Cleaning up grime to tackle criminals

2014-01-16 00:00

RIDING dirt bikes, bicycles and even horses — and armed with garbage bags and spray cans — an upper Highway community has literally cleaned up its “crime super highway” to reduce certain crimes “virtually to zero”.

After a controversial decision to pilot the same “broken windows” crime fighting strategy that has transformed New York City, the Hillcrest Park Neighbourhood Watch (HPNW) claims that — while organised robbers still stalk the area — its assault on litter, loitering, graffiti and other petty crimes has directly reduced serious “opportunistic crimes” by around 80%.

They say they have assisted the police with 17 arrests.

Hillcrest police station commander Colonel Thandeka Mbele told The Witness that the disused Transnet railway reserve running through the area had been used both as a launchpad and escape route for crime — and that HPNW’s daily clean-up patrols over the last year had made “a real difference”.

While traditional vehicle patrols are held nightly on the roads, Shaun Lyle, chairperson of HPNW, said half a dozen residents used their own off-road motorcycles and — from this month — BMX bicycles to patrol hard-to-access routes “actually used by criminals”, including the railway line.

A small group of mostly female residents in the hyper-affluent suburb of Everton next door patrol on horseback, and will soon sport uniforms stating “Ranger”.

A cess pool of garbage, graffiti and “warehousing” for stolen goods just a year ago — and providing a unique escape route that crosses no roads — the four-kilometre stretch of the old main line is now used by joggers, botanists and guided walking groups.

Lyle said both the dirt bike patrols and the broken windows approach were rolled out in earnest after a string of brutal crimes in the upper Highway area last autumn — including the murder of Rodney Bradley in Kloof, and a panga attack on Ryan Sutherland in Hillcrest Park.

He said, “Initially, some residents told us, ‘Why are you wasting your time with litter and graffiti — we have a crisis of violent crime here; surely we should take them on direct?’

“But, like New York, we believe evidence of crime and grime not only tells criminals that the area is not being watched, but that it also generates crime; much of which can quickly turn violent. Except for a spike in the last few weeks, which is worrying, opportunistic crime — including burglaries and thefts — came down virtually to zero for six months. We are proof that the broken windows theory works.”

The theory — which claims that visible evidence of “disorder” triggers ever-higher levels of crime — is disputed by some criminologists and law enforcement leaders around the world. However, Cape Town’s CBD has seen a dramatic reduction in serious crimes following a campaign against grime.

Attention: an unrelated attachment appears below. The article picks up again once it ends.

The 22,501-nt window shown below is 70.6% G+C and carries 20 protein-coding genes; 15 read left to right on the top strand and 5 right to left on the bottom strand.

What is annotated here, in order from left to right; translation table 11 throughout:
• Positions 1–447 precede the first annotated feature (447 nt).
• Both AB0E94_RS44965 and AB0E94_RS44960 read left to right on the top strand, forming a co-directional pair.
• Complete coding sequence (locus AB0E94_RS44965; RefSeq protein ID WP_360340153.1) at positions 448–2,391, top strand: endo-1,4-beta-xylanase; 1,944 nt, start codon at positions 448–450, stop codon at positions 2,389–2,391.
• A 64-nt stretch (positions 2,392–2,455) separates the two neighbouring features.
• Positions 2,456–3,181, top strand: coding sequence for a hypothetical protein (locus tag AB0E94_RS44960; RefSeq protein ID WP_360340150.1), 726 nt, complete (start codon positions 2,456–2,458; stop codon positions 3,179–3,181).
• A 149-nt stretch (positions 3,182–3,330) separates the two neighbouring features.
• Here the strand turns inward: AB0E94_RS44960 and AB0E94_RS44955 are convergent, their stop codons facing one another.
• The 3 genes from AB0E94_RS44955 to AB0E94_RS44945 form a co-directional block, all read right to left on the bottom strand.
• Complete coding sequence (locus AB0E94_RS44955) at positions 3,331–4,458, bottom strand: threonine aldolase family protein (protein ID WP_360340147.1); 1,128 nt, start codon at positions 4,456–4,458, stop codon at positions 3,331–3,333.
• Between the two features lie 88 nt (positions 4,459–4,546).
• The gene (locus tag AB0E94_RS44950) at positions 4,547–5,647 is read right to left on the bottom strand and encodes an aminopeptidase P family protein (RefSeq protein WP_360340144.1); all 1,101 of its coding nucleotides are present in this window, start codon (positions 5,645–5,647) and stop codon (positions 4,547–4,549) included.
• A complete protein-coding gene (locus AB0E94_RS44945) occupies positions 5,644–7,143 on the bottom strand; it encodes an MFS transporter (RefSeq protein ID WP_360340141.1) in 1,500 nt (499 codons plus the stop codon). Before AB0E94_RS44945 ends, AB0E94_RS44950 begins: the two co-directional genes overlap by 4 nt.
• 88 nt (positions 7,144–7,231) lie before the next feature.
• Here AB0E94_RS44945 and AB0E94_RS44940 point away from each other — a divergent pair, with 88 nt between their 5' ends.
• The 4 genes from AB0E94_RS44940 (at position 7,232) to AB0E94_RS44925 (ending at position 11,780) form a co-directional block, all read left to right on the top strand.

Lyle said Transnet allowed their “trail rangers” to patrol the reserve daily “within strict protocols”.

The riders and other volunteers have packed 1 000 black bags with litter in the past year, while a major illegal dumping site at an Eskom substation adjacent to the line was cleared with a hired truck last week. The line is only used once per week for heritage train journeys to Inchanga.

Bruce Bennett, manager of the Umgeni Steam Railway, said he had been “amazed” by the transformation of the route through Hillcrest.

Business owner Ken Chiocchetti (55) and his four teenage sons, who are now in charge of the group’s war on graffiti, said, “A lot of it is gang-related; it literally invites other criminals into the area.”

Chioccetti said he had been “sold” on the “broken windows” approach. “Everyone knows that if you leave all kinds of rubbish lying around, you’ll get rats — it’s the same with criminals.”

However, Lyle admitted that a “dramatic spike” in crime in the past three weeks — including six burglaries and one violent armed robbery — showed broken windows was only effective against opportunistic crime.

Mbele said professional robbers driving upmarket vehicles were the new threat, “The robbers are dressing up very smart to fit in — we arrested one guy in [an Audi] Q7.”

Following a partnership with a private security company, Hillcrest Park now has 11 tall, bright-orange “lollipop” security cameras at key intersections, and on the railway reserve. However — just as New York “relocated” its prostitutes and “squeegee men” in the 1990s — the HPNW has also adopted the more controversial method of encouraging suspected reconnaissance thieves, vagrants, beggars and rubbish “pickers” to move out of the area.

Lyle said that when a “suspicious individual” gave an inadequate answer when “challenged”, a series of patrollers would “politely” confront them with the same verbal challenge until the person moved on.

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